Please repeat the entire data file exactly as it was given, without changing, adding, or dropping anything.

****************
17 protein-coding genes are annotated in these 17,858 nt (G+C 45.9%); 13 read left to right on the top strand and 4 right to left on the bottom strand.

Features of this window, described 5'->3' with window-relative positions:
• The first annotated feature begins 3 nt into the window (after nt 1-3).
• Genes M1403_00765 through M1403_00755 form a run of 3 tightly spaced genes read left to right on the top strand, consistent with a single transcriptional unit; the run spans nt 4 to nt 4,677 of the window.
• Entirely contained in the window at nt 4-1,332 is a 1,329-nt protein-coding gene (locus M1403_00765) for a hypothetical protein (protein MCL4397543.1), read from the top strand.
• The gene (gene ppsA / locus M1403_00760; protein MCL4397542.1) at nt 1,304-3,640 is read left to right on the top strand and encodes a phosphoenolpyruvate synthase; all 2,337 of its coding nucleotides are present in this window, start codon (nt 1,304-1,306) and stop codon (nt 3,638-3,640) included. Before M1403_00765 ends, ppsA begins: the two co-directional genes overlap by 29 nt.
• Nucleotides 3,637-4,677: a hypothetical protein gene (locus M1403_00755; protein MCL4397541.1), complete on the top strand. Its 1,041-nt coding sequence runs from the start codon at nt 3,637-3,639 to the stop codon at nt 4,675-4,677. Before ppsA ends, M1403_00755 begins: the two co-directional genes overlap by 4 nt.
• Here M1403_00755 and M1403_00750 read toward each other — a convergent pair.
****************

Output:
17 protein-coding genes are annotated in these 17,858 nt (G+C 45.9%); 13 read left to right on the top strand and 4 right to left on the bottom strand.

Features of this window, described 5'->3' with window-relative positions:
• The first annotated feature begins 3 nt into the window (after nt 1-3).
• Genes M1403_00765 through M1403_00755 form a run of 3 tightly spaced genes read left to right on the top strand, consistent with a single transcriptional unit; the run spans nt 4 to nt 4,677 of the window.
• Entirely contained in the window at nt 4-1,332 is a 1,329-nt protein-coding gene (locus M1403_00765) for a hypothetical protein (protein MCL4397543.1), read from the top strand.
• The gene (gene ppsA / locus M1403_00760; protein MCL4397542.1) at nt 1,304-3,640 is read left to right on the top strand and encodes a phosphoenolpyruvate synthase; all 2,337 of its coding nucleotides are present in this window, start codon (nt 1,304-1,306) and stop codon (nt 3,638-3,640) included. Before M1403_00765 ends, ppsA begins: the two co-directional genes overlap by 29 nt.
• Nucleotides 3,637-4,677: a hypothetical protein gene (locus M1403_00755; protein MCL4397541.1), complete on the top strand. Its 1,041-nt coding sequence runs from the start codon at nt 3,637-3,639 to the stop codon at nt 4,675-4,677. Before ppsA ends, M1403_00755 begins: the two co-directional genes overlap by 4 nt.
• Here M1403_00755 and M1403_00750 read toward each other — a convergent pair.